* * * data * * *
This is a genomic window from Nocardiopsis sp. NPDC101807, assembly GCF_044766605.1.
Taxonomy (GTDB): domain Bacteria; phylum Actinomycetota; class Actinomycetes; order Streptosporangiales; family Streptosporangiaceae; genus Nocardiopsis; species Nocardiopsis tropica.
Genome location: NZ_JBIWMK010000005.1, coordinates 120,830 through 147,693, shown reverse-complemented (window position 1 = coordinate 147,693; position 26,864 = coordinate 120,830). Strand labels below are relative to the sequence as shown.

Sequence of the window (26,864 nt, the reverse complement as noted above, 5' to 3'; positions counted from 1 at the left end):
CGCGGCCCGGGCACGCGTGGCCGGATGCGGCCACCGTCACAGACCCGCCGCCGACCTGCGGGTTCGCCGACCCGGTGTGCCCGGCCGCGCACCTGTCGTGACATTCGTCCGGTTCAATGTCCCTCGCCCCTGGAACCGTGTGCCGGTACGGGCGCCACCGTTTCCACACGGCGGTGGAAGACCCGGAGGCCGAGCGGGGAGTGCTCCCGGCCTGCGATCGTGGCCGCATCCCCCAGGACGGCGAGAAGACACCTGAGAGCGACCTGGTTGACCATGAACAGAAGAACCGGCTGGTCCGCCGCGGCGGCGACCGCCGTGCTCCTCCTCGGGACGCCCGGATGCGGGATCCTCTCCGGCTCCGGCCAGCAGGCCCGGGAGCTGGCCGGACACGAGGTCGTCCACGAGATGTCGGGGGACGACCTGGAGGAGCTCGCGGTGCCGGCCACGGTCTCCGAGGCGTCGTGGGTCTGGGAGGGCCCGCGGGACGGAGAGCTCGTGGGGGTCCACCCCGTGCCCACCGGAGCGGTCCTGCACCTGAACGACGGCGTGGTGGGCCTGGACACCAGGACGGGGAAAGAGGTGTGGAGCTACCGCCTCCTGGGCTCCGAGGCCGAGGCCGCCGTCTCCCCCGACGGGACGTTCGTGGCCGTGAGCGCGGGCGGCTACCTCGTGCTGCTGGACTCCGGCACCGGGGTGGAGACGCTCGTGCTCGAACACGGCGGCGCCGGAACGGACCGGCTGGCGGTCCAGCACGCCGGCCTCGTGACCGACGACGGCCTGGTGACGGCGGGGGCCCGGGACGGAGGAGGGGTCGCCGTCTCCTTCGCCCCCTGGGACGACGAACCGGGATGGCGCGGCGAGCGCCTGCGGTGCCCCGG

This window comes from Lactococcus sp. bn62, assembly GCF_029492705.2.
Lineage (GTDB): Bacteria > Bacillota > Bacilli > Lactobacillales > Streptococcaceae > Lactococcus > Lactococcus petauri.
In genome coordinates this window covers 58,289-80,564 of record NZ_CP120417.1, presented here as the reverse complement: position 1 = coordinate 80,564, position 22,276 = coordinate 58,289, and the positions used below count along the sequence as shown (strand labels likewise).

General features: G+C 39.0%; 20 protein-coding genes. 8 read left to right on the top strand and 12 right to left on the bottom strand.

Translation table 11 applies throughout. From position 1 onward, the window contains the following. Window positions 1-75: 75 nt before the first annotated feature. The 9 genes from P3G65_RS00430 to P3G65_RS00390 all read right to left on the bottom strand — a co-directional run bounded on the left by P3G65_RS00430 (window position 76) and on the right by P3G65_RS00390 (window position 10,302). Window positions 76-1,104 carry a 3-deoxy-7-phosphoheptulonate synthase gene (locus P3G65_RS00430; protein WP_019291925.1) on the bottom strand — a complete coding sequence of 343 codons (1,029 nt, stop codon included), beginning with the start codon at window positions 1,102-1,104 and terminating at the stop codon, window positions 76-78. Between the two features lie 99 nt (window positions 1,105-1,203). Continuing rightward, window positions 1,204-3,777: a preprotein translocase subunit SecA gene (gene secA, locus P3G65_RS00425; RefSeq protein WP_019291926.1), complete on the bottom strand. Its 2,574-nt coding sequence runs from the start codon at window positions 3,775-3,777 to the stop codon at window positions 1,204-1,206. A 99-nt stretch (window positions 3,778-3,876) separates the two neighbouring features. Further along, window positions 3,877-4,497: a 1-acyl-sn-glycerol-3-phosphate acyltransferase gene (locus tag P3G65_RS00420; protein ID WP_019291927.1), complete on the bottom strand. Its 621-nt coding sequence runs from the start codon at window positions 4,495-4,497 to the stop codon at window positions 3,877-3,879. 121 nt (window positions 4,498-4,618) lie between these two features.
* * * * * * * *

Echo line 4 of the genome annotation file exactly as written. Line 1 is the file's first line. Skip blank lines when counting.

Sequence of the window (26,864 nt, the reverse complement as noted above, 5' to 3'; positions counted from 1 at the left end):